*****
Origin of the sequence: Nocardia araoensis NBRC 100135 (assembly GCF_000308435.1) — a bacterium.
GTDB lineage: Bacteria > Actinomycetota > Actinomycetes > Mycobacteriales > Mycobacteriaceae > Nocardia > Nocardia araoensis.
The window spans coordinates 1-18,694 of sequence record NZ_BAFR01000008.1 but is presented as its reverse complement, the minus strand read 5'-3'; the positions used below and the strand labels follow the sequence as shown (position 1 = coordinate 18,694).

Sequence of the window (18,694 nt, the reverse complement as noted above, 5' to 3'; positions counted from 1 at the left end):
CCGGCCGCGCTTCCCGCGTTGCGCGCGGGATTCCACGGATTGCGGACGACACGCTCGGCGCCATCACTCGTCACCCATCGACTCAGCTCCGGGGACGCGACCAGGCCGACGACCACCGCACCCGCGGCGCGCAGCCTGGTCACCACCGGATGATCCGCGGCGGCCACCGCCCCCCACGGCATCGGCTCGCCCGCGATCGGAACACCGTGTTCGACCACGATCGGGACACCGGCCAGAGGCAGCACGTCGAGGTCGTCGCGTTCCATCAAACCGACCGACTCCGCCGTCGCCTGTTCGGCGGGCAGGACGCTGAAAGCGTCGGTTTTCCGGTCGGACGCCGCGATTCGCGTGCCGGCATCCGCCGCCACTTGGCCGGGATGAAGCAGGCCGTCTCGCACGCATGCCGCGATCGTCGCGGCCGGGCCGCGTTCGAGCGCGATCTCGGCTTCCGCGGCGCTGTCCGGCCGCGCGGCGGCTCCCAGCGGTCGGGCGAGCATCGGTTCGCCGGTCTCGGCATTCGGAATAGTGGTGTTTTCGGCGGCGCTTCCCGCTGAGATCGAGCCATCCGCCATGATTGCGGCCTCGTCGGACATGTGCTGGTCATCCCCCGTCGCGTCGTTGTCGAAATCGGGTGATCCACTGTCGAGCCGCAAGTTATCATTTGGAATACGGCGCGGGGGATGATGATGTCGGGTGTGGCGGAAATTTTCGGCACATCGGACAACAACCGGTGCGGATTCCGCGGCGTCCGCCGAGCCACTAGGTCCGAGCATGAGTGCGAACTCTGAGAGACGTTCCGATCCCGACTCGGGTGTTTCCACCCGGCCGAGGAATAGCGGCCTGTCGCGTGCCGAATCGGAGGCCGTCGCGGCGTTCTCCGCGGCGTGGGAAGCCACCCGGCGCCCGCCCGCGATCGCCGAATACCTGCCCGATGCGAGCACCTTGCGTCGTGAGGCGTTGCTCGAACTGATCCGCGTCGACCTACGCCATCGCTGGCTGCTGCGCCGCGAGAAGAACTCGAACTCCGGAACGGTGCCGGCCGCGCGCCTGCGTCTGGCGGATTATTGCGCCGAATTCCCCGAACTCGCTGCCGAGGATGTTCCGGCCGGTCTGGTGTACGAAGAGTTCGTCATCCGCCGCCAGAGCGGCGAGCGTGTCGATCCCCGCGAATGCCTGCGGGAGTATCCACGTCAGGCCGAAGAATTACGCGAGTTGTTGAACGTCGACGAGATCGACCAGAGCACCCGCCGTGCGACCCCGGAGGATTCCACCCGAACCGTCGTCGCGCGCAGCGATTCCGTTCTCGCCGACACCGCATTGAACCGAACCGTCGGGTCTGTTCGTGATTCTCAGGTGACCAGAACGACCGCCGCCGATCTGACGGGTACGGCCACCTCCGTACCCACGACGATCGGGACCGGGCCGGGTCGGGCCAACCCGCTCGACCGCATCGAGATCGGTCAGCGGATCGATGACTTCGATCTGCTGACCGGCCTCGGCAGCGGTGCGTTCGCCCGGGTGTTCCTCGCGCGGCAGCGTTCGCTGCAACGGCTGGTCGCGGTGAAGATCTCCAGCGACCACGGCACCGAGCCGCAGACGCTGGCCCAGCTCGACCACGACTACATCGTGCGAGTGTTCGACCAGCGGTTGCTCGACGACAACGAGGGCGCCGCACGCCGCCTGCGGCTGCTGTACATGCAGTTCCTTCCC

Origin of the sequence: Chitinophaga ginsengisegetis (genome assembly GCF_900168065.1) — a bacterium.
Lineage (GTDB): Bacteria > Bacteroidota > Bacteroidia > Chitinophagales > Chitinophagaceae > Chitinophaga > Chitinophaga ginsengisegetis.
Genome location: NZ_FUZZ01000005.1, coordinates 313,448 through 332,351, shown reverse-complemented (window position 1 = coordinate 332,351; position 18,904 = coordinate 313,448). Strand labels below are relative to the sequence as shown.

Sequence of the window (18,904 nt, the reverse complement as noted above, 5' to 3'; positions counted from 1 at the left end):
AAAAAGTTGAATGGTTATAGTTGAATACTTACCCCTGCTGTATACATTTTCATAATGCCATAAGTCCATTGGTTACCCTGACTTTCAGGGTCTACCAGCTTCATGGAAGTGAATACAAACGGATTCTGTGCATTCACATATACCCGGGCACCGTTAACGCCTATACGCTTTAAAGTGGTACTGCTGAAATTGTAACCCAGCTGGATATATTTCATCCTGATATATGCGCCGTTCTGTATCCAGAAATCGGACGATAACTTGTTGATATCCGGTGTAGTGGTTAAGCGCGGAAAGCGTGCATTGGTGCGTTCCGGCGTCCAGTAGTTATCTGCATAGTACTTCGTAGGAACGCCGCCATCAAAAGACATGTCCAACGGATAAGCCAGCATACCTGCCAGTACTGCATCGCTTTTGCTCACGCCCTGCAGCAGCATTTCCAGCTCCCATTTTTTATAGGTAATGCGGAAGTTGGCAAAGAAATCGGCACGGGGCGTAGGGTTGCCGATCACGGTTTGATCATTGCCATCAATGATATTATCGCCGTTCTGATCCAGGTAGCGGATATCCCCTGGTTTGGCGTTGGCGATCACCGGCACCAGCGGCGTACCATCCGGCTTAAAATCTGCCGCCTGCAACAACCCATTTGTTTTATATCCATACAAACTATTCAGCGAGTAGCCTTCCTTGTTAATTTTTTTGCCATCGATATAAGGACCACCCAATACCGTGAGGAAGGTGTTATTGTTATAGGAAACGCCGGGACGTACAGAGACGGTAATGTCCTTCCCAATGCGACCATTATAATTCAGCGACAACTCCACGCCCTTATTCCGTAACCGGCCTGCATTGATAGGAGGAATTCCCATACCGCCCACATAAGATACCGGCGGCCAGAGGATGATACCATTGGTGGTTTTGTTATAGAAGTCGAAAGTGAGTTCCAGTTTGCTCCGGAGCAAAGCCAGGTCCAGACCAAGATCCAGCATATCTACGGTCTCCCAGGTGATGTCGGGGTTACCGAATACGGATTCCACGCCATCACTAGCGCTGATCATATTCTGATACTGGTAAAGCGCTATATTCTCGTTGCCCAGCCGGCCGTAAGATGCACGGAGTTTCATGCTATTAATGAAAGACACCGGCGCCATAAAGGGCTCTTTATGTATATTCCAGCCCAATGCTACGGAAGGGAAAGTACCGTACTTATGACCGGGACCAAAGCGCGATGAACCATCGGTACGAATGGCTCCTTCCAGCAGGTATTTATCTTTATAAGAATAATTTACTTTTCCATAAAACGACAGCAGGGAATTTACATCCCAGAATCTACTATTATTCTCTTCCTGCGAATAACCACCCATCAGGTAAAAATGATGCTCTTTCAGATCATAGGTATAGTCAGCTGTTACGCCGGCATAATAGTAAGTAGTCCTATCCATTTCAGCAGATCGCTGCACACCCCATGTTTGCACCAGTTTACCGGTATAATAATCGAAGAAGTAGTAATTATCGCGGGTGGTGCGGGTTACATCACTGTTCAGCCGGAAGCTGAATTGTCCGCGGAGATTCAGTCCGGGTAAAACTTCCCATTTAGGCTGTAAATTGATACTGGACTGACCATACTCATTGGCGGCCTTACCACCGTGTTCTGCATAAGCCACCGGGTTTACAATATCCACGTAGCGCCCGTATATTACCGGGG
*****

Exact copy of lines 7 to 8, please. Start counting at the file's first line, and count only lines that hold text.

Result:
Lineage (GTDB): Bacteria > Bacteroidota > Bacteroidia > Chitinophagales > Chitinophagaceae > Chitinophaga > Chitinophaga ginsengisegetis.
Genome location: NZ_FUZZ01000005.1, coordinates 313,448 through 332,351, shown reverse-complemented (window position 1 = coordinate 332,351; position 18,904 = coordinate 313,448). Strand labels below are relative to the sequence as shown.